DETROIT – Paralleling General Motors Corp.’s quest for the “complete electrification of the automobile” will be the increased performance of its enthusiast-based models.

“We have tons (of technologies) on the shelf,” GM Powertrain Group Vice President Tom Stephens tells Ward’s on the sidelines of the North American International Auto Show here.

“We can deliver whatever (level of performance) is needed.”

Advanced electric-based vehicles and concepts such as the Chevrolet Volt plug-in concept, dominated NAIAS this year and foretell GM’s future product direction. But Stephens describes a diametric structure for future vehicles, where the auto maker’s mainstream models are flanked by niches of advanced, environmentally friendly vehicles and performance-oriented sports cars and sedans.

“Performance is alive and well (at GM),” he says.

The dichotomy is part of GM’s core plan for powertrain diversity, Stephens says, noting the auto maker will continue to develop conventional, alternative-fuel and electric-based engines and drivetrains.

Symbolizing this structure is GM’s commitment to performance brands within its mainstream vehicle lineups, such as the Chevrolet SS; Pontiac GXP; Saturn Red Line and Cadillac V-Series; all of which will grow stronger in the future, Stephens says.

Also of note is the next-generation rear-wheel-drive architecture being developed by GM Holden Ltd. in Australia. The platform will underpin several fun-to-drive models, Stephen says, including the new Chevrolet Camaro and Impala, both of which will hit the U.S. market later in the decade.

In addition, Bob Lutz, vice chairman-global product development, confirms at NAIAS Australian media reports that GM will export RWD, V-8-powered Holden Commodore SS models to the U.S. to be rebadged as Pontiac G8 sedans.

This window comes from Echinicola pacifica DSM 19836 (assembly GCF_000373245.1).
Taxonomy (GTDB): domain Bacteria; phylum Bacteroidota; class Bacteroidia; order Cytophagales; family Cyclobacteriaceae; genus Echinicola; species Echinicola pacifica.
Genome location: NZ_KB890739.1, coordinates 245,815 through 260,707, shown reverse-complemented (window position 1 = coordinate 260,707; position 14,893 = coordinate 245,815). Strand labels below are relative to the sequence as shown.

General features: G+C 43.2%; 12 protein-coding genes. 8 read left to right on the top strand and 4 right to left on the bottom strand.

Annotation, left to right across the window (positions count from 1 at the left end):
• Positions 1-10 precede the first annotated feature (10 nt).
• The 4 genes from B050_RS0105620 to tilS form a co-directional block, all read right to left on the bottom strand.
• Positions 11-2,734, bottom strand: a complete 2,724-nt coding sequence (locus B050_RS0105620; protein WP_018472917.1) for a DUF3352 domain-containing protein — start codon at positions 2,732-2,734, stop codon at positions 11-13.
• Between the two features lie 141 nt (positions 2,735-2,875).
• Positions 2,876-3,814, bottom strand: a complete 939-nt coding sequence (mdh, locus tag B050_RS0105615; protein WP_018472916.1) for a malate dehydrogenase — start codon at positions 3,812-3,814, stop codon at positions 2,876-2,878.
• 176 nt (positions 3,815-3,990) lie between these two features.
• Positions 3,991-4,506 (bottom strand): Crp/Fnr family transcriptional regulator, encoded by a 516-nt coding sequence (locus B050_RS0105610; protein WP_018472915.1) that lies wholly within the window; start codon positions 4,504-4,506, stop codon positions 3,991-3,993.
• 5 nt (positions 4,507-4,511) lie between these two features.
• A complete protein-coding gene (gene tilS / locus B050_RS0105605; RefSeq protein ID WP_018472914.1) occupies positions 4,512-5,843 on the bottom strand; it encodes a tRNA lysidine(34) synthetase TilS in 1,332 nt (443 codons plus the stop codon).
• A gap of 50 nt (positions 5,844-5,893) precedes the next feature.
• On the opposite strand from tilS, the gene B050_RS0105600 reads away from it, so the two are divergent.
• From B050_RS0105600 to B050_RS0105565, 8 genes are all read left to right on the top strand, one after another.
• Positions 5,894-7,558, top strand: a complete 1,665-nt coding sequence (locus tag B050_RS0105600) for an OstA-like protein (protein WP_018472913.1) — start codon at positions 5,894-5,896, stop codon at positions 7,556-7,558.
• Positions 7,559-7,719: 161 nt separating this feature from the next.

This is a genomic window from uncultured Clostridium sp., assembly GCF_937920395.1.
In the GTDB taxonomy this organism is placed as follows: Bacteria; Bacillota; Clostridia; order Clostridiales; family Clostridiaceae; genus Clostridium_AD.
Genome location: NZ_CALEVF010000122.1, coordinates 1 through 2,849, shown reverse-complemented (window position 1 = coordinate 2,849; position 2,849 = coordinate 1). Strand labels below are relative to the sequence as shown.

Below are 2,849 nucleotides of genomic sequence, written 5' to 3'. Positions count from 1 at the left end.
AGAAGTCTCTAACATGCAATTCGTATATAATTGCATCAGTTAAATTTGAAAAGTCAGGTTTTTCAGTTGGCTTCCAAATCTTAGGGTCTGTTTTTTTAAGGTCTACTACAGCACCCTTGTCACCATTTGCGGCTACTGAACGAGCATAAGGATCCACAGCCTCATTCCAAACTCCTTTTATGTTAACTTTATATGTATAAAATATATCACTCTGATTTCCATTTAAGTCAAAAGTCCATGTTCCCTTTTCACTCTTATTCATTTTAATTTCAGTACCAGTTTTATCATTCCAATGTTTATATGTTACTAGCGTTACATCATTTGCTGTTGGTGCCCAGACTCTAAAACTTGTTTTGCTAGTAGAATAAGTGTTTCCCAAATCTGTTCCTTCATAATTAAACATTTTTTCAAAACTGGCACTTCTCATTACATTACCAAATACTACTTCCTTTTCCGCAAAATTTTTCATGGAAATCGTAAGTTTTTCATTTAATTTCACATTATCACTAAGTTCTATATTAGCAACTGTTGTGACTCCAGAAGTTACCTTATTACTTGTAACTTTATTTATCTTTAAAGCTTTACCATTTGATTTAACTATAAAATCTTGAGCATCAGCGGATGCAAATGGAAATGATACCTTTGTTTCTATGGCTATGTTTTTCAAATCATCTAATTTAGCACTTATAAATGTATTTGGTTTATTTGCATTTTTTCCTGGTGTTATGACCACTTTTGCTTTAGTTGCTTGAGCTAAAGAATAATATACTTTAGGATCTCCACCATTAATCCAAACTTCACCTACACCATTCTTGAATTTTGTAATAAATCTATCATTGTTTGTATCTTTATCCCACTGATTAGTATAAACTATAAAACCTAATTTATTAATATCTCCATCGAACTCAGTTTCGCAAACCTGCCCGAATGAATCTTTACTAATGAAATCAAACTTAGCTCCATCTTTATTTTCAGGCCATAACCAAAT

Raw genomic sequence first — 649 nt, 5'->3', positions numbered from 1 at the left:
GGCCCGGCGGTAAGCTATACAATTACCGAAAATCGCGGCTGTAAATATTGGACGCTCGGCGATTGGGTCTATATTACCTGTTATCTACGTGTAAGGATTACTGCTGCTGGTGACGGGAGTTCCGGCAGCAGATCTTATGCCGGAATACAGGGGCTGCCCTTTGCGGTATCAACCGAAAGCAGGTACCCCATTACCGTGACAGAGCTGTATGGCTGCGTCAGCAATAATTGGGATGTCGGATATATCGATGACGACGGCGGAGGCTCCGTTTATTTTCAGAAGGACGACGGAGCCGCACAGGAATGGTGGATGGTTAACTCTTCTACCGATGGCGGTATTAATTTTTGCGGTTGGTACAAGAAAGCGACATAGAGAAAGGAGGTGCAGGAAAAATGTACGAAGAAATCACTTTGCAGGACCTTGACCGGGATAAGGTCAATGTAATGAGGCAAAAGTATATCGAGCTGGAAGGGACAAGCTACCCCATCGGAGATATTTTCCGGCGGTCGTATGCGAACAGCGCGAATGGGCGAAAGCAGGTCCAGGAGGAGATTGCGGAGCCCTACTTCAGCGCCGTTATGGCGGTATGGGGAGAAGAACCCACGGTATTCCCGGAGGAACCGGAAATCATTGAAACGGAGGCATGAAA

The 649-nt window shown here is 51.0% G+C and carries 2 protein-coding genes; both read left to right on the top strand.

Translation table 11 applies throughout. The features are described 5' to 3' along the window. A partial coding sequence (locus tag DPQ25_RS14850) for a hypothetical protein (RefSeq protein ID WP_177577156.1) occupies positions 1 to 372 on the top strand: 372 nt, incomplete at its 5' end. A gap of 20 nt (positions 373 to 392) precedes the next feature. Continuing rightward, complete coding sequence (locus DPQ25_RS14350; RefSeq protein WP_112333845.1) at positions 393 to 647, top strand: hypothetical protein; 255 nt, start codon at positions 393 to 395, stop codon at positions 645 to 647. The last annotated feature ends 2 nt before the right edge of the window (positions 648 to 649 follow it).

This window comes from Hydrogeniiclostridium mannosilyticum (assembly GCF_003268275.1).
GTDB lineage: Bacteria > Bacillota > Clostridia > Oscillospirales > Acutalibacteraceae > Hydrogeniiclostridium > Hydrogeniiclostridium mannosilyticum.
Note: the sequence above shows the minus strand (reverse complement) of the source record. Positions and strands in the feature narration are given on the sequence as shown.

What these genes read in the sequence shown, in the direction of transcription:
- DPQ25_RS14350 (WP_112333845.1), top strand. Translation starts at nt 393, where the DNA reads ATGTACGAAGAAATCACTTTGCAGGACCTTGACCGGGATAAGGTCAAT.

The Commodore has a long performance legacy Down Under and, in G8 guise, is expected to revive Pontiac’s ailing reputation for performance and excitement.

Media reports also indicate GM will unveil a more powerful version of the Corvette ZO6 within a year to better compete against the new 600-hp ’08 Dodge Viper, a possibility Stephens does not dismiss.

When prodded on the future of the small-block V-8 in GM’s lineup, he says fuel economy and refinement will continue to improve, as will performance.

“Supercharging is not a problem,” Stephens says of the ZO6’s 500-hp LS7 V-8, adding direct gasoline injection is a challenge for the small-block, but development work already has been built into its architecture.

As for the horsepower limits of GM’s mainstream, high-end vehicles, such as a “super” ZO6, Stephens says: “Integration is key. There are few limits if the balance is there with the chassis and the electronic stability controls.”

Stephens also promises the aging Northstar DOHC V-8, which has powered various Cadillac vehicles for more than a decade, will not go away.

“We plan to be more than competitive (with the Northstar) in horsepower, torque, fuel economy and emissions,” he says, declining to tip his hand on the specific future of the engine’s development.